FEB 20, 2019
This study evaluated the visual and refractive outcomes of small incision lenticule extraction (SMILE) for hyperopia in children.
The authors examined 82 eyes that were treated with hyperopic, vertex-centered SMILE by 3 surgeons over the course of 3 months. All treatments were performed with optical zones ranging from 6.3 to 6.7 mm, a cap thickness of 120 microns and a 2-mm transition zone. Participants had maximum hyperopic meridian of treatment between +1 and +7 D, astigmatism up to 6 D, postoperative corneal curvature of 51 D or less and normal corneal topography. The trial proceeded in 4 phases, during which inclusion criteria of CDVA varied as follows: 20/200 or worse for phase I, 20/100 to 20/200 for phase II, 20/40 to 20/80 for phase III and better than 20/40 for phase IV.
An UDVA of 20/32 was achieved in 58% of eyes, while 64% of eyes had a CDVA of 20/32 or better prior to the procedure. There was minimal loss of visual quality, with a loss of 1 line of CDVA occurring in 17% of eyes and a loss of 3 lines of CDVA in 1 eye. A spherical equivalent manifest refraction (MRx) of ±0.50 D was achieved in 59% of eyes, while a MRx of ±1.00 D was achieved in 76% of eyes. The angle of error evaluation showed that the treatment was centered within 15 degrees of the correct meridian in 86% of eyes.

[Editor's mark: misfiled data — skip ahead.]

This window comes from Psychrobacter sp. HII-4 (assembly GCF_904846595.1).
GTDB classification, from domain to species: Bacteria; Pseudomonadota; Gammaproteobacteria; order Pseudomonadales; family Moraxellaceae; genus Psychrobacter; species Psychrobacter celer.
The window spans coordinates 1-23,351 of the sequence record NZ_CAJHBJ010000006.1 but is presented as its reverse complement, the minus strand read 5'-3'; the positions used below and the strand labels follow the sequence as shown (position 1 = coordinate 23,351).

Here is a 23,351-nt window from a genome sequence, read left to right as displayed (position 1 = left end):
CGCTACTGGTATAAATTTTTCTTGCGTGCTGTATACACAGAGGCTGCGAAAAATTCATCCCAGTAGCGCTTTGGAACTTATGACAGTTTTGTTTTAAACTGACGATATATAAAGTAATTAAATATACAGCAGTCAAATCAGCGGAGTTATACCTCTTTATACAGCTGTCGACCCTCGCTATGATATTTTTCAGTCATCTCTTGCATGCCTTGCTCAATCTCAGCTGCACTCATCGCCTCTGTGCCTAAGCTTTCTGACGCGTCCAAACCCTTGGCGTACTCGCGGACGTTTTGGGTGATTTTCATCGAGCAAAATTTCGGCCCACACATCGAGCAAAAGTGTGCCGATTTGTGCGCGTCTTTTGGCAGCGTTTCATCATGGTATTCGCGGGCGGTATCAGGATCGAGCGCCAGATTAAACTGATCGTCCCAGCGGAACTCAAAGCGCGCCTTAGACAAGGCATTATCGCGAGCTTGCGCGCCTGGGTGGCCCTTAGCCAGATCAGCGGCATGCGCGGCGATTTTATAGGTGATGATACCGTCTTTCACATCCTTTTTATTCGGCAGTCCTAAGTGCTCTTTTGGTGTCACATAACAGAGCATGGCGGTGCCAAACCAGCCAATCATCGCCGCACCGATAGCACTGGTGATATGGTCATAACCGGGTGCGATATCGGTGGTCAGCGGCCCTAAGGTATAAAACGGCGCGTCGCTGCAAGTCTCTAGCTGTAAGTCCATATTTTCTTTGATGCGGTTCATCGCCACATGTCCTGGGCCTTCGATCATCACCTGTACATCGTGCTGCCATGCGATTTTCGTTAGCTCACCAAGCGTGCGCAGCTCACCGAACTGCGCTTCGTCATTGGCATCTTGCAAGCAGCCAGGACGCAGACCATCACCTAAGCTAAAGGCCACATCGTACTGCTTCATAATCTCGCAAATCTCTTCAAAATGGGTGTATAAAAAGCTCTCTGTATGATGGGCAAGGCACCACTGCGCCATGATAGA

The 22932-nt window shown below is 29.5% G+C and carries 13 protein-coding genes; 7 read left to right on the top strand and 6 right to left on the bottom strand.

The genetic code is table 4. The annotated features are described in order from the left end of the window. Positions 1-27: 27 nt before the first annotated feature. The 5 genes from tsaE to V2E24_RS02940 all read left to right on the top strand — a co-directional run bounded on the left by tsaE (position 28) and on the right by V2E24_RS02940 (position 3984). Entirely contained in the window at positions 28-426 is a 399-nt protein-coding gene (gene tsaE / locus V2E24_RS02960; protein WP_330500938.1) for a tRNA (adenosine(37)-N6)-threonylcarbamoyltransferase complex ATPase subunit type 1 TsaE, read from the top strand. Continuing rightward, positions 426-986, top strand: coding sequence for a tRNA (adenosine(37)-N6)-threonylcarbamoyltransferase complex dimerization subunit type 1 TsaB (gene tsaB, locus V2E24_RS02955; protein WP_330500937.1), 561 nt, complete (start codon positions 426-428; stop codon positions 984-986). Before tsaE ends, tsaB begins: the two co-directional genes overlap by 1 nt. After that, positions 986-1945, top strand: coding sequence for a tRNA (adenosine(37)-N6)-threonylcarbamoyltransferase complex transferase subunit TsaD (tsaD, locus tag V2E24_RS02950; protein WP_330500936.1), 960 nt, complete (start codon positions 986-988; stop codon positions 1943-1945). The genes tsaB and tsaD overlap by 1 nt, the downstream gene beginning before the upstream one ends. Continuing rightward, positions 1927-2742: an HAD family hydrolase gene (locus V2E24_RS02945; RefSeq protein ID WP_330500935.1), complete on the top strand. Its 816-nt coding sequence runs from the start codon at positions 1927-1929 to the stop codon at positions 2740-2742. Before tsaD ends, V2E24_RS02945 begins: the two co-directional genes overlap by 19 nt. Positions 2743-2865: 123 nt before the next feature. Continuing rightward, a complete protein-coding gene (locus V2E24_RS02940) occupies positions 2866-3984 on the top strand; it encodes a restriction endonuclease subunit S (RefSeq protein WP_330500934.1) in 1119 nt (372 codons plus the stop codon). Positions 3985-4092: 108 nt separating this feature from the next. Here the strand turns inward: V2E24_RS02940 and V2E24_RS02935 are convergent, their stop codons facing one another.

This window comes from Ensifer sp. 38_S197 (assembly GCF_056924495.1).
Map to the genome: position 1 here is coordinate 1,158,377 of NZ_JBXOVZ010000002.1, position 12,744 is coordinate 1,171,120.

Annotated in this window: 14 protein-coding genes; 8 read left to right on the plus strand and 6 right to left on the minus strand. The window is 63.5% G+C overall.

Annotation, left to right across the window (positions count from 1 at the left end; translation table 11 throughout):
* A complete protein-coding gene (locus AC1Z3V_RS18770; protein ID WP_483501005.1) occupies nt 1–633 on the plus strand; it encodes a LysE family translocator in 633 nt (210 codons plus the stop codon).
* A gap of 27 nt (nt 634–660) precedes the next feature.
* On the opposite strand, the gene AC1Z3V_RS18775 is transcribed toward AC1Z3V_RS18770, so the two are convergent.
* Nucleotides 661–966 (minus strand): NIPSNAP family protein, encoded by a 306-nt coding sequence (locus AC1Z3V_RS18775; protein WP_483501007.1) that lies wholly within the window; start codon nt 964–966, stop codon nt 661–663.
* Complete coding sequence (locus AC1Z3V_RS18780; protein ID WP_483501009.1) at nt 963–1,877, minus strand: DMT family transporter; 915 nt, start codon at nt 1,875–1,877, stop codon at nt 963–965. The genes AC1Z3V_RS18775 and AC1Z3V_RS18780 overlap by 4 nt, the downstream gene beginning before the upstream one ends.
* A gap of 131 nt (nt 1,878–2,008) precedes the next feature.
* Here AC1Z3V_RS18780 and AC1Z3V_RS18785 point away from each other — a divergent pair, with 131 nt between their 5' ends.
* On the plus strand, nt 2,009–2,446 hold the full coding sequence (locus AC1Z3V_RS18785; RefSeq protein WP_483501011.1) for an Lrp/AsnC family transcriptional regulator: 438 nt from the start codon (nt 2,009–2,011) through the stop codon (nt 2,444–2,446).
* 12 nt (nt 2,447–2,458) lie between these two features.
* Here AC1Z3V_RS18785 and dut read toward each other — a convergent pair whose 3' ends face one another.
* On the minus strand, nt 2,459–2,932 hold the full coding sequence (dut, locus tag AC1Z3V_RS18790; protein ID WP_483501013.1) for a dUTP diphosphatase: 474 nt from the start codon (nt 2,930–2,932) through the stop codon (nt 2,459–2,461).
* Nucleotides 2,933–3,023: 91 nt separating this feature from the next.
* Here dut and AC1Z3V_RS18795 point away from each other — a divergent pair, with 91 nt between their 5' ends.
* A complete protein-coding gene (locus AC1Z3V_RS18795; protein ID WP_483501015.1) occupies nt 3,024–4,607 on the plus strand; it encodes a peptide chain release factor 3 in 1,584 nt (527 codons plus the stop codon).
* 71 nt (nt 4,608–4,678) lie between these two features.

As many of the patients in the study had poor CDVA prior to treatment, especially in the earlier phases, eyes with better CDVA would likely have improved overall visual results beyond what was reported in the study. In addition, 3 months may not have been sufficient to follow a hyperopic treatment, as other forms of laser vision correction show changes 3 to 12 months after treatment. Finally, as no nomogram has been fully developed, refractive accuracy will likely improve after further evaluation.
Hyperopic LASIK, although much improved with modern lasers, still does not achieve the same visual results as myopic LASIK. Hyperopic SMILE may have the potential to produce larger optical zones and greater long-term stability compared with hyperopic LASIK. It may also leave the anterior sub basal nerve plexus more intact and the cornea stronger. At this time, more study is needed, and the field will wait for future FDA approval.